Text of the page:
Whether you’re a frequent flier or you’re new to air travel, packing some of the basic camping and backpacking necessities in your carry on and checked bags can be a problem. Certain items, such as fuel canisters are a no-go in both carry on and checked luggage, but for other vital pieces of camping gear, the rules may seem a little fuzzy.
One of the most common concerns people have when flying with their camping gear concerns their hiking poles. Although hiking poles aren’t inherently dangerous items, they are a tricky object to pack for air travel because of their shape and pointy tip.
So, the question remains: Does TSA allow hiking poles? The TSA does not allow you to bring hiking poles in your carry on luggage. The TSA in the United States explicitly states this in their posted rules and regulations for carry on luggage. Although, they are allowed in checked luggage.
While this may be disappointing news to some of you, we’re still here to help. Coming up, we’ll walk you through the basics of traveling with your hiking poles on your next flight so you never have to be without them on the trail.
You can read TSA’s specific reference to hiking poles here.
How can I bring my hiking poles in a carry on?
The unfortunate truth of the matter is that you are simply not allowed to bring your trekking poles on a flight in your carry on baggage. TSA offers an easy-to-use website where you can check out what things you can bring on your journey and you can search for different items at this link. As you’ll see, however, trekking poles are a no-go.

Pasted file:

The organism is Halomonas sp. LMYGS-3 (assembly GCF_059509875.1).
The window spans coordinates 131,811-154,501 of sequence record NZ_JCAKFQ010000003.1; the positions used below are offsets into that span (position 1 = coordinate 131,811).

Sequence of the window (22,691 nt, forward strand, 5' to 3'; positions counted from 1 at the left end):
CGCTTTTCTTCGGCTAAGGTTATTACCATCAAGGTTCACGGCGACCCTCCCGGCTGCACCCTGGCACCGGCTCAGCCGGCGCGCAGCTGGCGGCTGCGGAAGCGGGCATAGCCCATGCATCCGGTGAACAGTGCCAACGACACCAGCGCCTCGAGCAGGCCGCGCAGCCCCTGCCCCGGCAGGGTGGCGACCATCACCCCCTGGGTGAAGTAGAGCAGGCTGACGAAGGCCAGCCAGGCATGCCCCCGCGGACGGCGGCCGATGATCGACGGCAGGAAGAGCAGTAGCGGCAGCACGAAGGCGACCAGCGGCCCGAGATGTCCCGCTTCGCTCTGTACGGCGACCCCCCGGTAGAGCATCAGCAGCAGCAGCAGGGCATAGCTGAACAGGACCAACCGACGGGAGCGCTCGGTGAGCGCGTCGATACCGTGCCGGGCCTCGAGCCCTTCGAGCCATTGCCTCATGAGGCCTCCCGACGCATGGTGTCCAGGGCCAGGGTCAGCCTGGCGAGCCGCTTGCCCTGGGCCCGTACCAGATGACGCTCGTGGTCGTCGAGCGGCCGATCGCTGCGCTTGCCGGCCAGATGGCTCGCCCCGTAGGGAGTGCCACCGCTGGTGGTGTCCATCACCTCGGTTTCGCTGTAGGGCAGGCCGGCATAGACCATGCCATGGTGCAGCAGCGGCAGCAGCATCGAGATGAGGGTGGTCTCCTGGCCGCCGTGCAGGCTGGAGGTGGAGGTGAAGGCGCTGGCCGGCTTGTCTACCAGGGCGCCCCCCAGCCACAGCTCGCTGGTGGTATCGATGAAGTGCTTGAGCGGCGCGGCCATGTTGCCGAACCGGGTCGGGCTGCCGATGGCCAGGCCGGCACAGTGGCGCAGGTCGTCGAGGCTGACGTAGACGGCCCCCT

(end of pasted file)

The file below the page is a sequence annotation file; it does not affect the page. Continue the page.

Of course, if you need your trekking poles for general mobility on a daily basis, they are allowed, though they need to be collapsible and able to fit into an overhead bin. Recreational-use trekking poles are just not allowed in carry-on baggage.
As you can imagine, some people have tried to trick TSA into thinking that they need their hiking poles for mobility issues when they’re really just for recreation. Often times, however, people with mobility issues must request wheelchair service to get through security with a mobility aid, such as a cane or walking stick.
So, not only is lying about a mobility issue ethically dubious, it’s a bit more involved than just telling the TSA officer that you need your trekking poles for getting around the airport.
Carry On Baggage Rules Outside of the United States
If you did a survey of 1,000 hikers that have traveled by air with their trekking poles, we’re sure you’d find some that have gotten through the security checkpoint with their hiking poles still in their carry-on bag. Ultimately, the decision to allow or deny a particular item at a TSA checkpoint lies solely with the TSA officers on duty at the time.
While some TSA officers might allow hiking poles to pass (and we’re sure you can find some hikers that are willing to bore you with anecdotes about all the times they’ve brought their hiking poles along in their carry on), we wouldn’t bet on it. Sure, you might get lucky, but if not, you might have to go check your bag, or, worse, have your poles confiscated.
When it comes to traveling in different countries, we can’t speak to the particulars of every airport in the world. Generally speaking, international airports around the world follow fairly similar security standards, especially if they have flights into the US, Canada, and the European Union as there are particular laws they need to enforce.
However, some domestic airports in countries outside North America and Europe may have more relaxed rules, so you might get lucky. Our advice? Do a quick google search and see what you can find about security requirements in your destination.
You just might get lucky and be allowed to take your trekking poles in your carry on bag, but do keep in mind that if your travel originates in the US, you will need to check your hiking poles anyway.